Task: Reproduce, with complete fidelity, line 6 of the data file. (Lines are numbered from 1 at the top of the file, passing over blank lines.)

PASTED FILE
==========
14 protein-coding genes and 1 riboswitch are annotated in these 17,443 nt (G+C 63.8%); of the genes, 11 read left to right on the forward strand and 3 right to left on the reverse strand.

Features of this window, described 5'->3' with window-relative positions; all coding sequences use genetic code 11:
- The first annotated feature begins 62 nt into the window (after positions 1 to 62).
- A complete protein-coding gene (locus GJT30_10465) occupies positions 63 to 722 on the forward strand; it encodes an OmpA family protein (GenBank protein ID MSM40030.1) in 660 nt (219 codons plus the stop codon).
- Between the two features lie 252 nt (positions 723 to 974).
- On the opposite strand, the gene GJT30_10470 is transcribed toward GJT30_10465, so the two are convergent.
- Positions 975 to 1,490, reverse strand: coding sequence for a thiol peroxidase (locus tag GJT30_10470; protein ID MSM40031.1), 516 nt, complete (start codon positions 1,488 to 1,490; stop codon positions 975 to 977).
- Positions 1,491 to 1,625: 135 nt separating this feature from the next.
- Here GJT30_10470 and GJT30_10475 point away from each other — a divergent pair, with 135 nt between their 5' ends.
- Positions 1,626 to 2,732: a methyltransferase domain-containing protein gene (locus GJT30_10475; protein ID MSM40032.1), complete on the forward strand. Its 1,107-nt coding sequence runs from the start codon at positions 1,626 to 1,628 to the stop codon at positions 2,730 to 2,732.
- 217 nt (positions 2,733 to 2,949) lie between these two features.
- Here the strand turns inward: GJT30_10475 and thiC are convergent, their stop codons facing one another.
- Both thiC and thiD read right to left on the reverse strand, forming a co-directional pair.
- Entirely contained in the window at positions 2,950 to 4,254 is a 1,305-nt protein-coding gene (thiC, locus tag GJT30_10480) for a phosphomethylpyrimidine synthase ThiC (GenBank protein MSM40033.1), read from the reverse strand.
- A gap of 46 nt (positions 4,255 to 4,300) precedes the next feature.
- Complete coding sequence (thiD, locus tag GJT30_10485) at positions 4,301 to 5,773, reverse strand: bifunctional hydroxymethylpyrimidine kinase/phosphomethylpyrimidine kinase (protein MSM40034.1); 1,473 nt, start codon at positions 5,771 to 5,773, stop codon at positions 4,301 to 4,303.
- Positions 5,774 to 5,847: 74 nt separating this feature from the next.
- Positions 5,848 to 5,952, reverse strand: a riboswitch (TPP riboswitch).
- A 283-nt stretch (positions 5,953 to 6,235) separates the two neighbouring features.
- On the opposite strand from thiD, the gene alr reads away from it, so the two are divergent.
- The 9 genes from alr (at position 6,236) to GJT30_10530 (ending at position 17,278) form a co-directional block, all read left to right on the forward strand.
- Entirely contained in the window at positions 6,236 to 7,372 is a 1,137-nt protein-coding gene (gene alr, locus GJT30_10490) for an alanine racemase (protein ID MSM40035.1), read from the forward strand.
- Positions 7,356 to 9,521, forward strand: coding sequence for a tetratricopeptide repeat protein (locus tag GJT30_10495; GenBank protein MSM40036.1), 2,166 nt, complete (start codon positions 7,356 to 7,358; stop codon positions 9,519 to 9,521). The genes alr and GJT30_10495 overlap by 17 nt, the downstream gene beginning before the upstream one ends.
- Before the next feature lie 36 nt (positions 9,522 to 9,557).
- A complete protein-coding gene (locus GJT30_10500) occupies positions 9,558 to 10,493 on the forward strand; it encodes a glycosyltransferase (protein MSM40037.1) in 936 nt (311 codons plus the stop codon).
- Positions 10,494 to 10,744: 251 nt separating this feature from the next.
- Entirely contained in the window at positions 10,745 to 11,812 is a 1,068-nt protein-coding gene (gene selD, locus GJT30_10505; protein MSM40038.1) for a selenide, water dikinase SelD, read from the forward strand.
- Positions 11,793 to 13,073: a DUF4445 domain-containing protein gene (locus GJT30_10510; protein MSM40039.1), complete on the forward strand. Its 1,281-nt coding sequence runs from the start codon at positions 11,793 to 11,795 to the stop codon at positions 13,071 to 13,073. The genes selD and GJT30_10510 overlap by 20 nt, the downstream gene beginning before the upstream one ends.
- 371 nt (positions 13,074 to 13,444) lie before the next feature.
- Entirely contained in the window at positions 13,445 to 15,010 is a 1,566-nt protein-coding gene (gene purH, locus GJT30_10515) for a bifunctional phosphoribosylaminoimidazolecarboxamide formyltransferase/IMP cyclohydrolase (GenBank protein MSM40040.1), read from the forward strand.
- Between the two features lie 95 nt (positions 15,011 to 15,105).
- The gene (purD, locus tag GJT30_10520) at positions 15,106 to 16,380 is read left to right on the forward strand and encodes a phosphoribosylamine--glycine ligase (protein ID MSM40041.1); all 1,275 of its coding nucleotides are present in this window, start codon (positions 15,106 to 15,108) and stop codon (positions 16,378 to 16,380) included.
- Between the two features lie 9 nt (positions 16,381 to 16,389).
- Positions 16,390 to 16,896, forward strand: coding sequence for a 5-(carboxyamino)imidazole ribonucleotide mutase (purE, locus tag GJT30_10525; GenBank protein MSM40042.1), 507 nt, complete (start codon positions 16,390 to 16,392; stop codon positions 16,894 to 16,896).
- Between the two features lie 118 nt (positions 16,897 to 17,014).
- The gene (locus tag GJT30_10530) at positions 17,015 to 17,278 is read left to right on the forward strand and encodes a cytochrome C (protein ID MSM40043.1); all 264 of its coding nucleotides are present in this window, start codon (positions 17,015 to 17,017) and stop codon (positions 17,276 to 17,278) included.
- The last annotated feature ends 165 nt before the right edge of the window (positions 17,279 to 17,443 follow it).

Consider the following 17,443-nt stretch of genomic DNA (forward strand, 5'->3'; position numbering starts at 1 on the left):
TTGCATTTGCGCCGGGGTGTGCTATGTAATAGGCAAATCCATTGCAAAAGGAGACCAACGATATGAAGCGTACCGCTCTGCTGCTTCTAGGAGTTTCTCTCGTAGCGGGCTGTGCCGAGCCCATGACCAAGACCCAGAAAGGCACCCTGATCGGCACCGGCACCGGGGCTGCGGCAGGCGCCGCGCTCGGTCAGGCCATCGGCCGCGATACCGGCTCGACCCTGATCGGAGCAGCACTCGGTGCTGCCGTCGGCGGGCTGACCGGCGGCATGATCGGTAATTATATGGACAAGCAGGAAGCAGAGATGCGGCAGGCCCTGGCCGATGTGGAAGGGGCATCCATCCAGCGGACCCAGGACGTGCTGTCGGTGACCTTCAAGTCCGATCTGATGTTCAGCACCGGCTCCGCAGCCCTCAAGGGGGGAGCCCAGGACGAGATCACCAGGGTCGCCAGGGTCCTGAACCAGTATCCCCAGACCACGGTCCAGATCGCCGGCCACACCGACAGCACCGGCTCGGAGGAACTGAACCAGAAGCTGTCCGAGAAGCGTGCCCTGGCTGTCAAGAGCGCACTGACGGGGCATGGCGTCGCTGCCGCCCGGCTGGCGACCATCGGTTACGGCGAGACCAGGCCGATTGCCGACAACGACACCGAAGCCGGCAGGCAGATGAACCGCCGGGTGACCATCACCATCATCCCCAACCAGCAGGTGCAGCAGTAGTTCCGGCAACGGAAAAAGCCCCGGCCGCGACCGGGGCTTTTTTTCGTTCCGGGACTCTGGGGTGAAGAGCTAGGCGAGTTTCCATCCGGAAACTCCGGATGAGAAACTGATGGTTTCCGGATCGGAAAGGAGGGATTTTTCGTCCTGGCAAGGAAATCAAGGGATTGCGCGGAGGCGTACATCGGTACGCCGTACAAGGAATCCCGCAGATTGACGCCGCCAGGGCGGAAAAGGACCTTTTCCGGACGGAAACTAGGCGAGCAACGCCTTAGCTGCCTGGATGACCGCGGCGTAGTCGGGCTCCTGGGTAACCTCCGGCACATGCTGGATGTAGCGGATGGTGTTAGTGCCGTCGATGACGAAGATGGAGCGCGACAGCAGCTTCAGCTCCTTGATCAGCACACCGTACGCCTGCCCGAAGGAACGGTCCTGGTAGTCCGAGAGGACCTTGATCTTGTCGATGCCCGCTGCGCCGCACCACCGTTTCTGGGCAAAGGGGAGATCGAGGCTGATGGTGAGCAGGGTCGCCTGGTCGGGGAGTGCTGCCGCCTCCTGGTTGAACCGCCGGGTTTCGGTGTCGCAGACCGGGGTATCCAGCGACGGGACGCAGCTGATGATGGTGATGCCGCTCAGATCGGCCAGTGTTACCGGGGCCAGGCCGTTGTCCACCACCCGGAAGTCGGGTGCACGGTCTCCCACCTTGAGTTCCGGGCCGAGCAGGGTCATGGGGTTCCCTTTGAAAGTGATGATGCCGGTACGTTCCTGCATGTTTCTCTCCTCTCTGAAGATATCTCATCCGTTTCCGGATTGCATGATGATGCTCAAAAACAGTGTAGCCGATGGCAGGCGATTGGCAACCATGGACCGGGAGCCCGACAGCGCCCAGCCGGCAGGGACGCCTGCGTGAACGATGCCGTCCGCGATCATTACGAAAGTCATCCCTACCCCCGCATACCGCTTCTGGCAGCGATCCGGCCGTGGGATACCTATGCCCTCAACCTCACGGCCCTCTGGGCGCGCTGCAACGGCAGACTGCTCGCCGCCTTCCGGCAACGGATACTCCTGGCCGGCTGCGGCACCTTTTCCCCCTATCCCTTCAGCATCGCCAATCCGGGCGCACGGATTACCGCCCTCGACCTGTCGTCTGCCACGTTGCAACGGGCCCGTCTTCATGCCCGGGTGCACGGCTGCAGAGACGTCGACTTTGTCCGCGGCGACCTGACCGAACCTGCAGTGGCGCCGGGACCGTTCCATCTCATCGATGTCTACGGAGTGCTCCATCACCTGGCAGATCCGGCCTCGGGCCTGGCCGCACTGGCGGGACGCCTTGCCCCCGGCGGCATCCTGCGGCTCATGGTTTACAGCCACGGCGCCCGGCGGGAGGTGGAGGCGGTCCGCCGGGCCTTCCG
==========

- On the opposite strand, the gene GJT30_10470 is transcribed toward GJT30_10465, so the two are convergent.